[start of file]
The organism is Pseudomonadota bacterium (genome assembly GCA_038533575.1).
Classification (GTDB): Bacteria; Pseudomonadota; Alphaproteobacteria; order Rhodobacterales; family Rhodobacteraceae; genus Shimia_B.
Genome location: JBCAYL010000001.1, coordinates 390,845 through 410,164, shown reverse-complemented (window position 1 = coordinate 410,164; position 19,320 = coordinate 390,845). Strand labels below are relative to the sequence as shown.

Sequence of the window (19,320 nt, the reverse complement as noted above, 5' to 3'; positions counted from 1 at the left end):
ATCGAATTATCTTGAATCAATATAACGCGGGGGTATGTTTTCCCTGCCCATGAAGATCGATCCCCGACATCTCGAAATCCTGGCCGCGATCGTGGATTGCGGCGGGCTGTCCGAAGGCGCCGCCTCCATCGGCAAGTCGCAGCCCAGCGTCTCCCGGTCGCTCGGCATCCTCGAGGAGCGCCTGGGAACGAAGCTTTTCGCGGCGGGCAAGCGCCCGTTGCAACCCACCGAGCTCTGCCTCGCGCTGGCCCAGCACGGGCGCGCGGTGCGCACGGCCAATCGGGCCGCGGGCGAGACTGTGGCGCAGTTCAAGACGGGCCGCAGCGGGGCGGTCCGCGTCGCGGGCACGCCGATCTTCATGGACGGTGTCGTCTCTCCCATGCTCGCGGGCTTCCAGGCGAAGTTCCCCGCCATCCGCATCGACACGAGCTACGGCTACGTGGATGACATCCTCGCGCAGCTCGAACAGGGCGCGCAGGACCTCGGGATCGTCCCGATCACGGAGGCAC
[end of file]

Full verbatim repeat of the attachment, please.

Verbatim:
The organism is Pseudomonadota bacterium (genome assembly GCA_038533575.1).
Classification (GTDB): Bacteria; Pseudomonadota; Alphaproteobacteria; order Rhodobacterales; family Rhodobacteraceae; genus Shimia_B.
Genome location: JBCAYL010000001.1, coordinates 390,845 through 410,164, shown reverse-complemented (window position 1 = coordinate 410,164; position 19,320 = coordinate 390,845). Strand labels below are relative to the sequence as shown.

Sequence of the window (19,320 nt, the reverse complement as noted above, 5' to 3'; positions counted from 1 at the left end):
ATCGAATTATCTTGAATCAATATAACGCGGGGGTATGTTTTCCCTGCCCATGAAGATCGATCCCCGACATCTCGAAATCCTGGCCGCGATCGTGGATTGCGGCGGGCTGTCCGAAGGCGCCGCCTCCATCGGCAAGTCGCAGCCCAGCGTCTCCCGGTCGCTCGGCATCCTCGAGGAGCGCCTGGGAACGAAGCTTTTCGCGGCGGGCAAGCGCCCGTTGCAACCCACCGAGCTCTGCCTCGCGCTGGCCCAGCACGGGCGCGCGGTGCGCACGGCCAATCGGGCCGCGGGCGAGACTGTGGCGCAGTTCAAGACGGGCCGCAGCGGGGCGGTCCGCGTCGCGGGCACGCCGATCTTCATGGACGGTGTCGTCTCTCCCATGCTCGCGGGCTTCCAGGCGAAGTTCCCCGCCATCCGCATCGACACGAGCTACGGCTACGTGGATGACATCCTCGCGCAGCTCGAACAGGGCGCGCAGGACCTCGGGATCGTCCCGATCACGGAGGCAC